One day I found an envelope on the floor of his closet that must have fallen out of one of his pants pockets. It was a bank statement. I couldn’t believe my eyes when I saw there was only 8K left–only SIX MONTHS after his shady windfall. I confronted him about this when he got home, and he admitted he’d been playing the stock market. He knew nothing about how the stock market works but he pretended he did. I remembered he’d started talking about stocks and bonds several months earlier, and a couple of times I saw financial web pages on the computer screen. Once when I asked him if he was playing the stock market he swore he wasn’t and assured me I shouldn’t worry. But he lied, and now most of the money was gone. None of our debts were paid and on our current income it looked like we’d lose the house too. He no longer had a job because he had quit when the money came in, assuming he’d get rich investing. He was so deluded and so was I, believing him. He spent the remaining 8K on lottery tickets, pot, and baseball cards. I kid you not.

Michael was back in AA now, but decided he could be in AA and smoke pot. He grew pot in our outbuilding and recruited my 8 year old daughter (who he used as his mini flying monkey and slave) to water the plants when I wasn’t around to do it (and of course I was completely clueless he was using our daughter this way). He continued to berate Ethan and never had anything nice to say to him. Michael had Molly wrapped around his finger (she was his Golden Child), and she was old enough that he began to use her to triangulate against me, and told her what a horrible wife and mother I was, undermining any authority I had. Soon Molly began to turn against me too. When I tried to discipline her, Michael would step in and say I was being mean and unreasonable, and sometimes even blamed me for not loving her enough. Talk about gaslighting!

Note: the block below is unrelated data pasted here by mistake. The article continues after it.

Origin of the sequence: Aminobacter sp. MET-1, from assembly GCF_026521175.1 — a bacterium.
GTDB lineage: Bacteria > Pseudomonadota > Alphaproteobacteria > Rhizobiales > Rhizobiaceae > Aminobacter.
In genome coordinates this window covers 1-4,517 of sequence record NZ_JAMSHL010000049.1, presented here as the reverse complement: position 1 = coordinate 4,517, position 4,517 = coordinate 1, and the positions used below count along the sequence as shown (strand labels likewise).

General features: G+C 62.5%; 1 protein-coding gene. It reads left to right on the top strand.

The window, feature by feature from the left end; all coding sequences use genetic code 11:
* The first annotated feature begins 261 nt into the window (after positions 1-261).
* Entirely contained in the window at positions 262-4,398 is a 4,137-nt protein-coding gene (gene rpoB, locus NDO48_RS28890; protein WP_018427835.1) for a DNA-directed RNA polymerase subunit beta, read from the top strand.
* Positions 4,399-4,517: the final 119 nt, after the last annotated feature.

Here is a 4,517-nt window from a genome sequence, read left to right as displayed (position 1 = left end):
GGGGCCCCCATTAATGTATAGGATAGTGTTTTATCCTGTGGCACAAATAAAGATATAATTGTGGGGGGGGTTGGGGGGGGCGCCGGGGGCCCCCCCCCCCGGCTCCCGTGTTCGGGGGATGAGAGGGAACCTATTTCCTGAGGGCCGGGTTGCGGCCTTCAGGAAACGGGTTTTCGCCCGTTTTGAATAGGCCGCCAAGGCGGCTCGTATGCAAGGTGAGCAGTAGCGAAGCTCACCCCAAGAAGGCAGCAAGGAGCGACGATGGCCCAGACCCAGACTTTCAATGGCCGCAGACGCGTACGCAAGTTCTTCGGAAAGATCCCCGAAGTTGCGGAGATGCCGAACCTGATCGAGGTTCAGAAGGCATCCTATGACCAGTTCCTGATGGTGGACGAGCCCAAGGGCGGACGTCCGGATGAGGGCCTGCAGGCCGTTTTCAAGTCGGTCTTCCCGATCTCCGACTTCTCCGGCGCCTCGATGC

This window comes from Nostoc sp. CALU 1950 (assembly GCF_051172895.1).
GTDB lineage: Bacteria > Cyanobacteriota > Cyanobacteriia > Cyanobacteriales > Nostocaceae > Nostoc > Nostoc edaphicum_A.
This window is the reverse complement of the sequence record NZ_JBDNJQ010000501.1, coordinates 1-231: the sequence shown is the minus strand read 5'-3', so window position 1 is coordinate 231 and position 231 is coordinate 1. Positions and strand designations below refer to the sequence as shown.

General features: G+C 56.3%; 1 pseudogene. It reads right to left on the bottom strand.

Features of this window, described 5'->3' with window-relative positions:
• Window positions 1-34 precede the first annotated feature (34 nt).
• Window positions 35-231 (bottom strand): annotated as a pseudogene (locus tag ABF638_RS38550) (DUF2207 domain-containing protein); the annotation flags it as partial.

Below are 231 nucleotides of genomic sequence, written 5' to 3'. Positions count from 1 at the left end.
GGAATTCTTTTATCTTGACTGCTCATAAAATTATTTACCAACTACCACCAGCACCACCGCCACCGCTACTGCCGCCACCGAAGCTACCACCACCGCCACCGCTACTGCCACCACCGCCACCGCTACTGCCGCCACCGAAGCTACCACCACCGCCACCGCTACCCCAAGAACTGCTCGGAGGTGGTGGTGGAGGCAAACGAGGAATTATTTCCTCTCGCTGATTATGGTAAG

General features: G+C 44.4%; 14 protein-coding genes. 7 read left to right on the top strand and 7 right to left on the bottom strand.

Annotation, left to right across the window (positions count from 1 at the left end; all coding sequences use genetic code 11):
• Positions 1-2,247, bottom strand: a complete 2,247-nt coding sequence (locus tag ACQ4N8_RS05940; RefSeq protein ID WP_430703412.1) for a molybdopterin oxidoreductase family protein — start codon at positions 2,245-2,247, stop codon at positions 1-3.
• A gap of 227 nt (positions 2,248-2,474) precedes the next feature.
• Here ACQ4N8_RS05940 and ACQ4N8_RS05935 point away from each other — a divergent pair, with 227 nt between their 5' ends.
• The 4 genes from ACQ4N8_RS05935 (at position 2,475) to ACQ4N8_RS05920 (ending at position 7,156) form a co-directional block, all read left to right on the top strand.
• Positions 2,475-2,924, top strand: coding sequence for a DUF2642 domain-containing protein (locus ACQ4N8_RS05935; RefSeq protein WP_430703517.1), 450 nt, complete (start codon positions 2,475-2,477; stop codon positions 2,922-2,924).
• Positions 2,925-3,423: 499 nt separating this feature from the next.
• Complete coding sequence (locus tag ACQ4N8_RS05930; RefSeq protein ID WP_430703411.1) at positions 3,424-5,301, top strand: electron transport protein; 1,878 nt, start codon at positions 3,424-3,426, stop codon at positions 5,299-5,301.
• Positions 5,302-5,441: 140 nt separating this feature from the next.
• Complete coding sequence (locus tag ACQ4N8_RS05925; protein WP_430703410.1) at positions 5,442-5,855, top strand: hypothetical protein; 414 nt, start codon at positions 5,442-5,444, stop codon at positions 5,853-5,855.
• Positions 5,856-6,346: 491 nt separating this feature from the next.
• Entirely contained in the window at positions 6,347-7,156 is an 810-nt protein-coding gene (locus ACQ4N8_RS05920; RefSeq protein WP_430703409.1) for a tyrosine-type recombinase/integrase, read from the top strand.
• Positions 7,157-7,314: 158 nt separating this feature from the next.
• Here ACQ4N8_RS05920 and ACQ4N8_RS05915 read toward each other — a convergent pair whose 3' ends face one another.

Michael decided he wanted a dog (we already had one). I objected to this, because of all the work I already had to do, but Michael wouldn’t listen and brought the dog in anyway. He refused to discipline him, or housetrain him, and I was constantly cleaning up dog messes. When I complained he told me I was just an “animal hater” even though that was an absolute lie. My “animal hating” over pets he brought home without discussing with me first was a theme that would be repeated on several other occasions.

Helen was becoming sicker and Michael had another job (one that paid far less than the ones he’d had before); a nurse came in once a day to check up on her vitals but her daily care fell on me. She was a difficult woman and a narcissist herself, but she had Alzheimer’s and her mind was going. She could no longer walk without a walker and also had diabetes. Getting her to eat was frustrating to say the least. I was overwhelmed with my duties and dreamed of escape. But I was never mean to her the way Michael was. She frustrated me but Michael’s hatred and anger was off the charts. In front of the children he’d hit her and call her names, He didn’t care that they saw this; he said it was okay because “she was a horrible bitch.” It occurred to me that the fact he treated his mother like this meant he might someday treat me this way too (in fact he already did) but as always I believed (or wanted to believe) his lies. Eventually she entered a nursing home and Michael rarely went to visit her or let the kids see her. She died in 2002.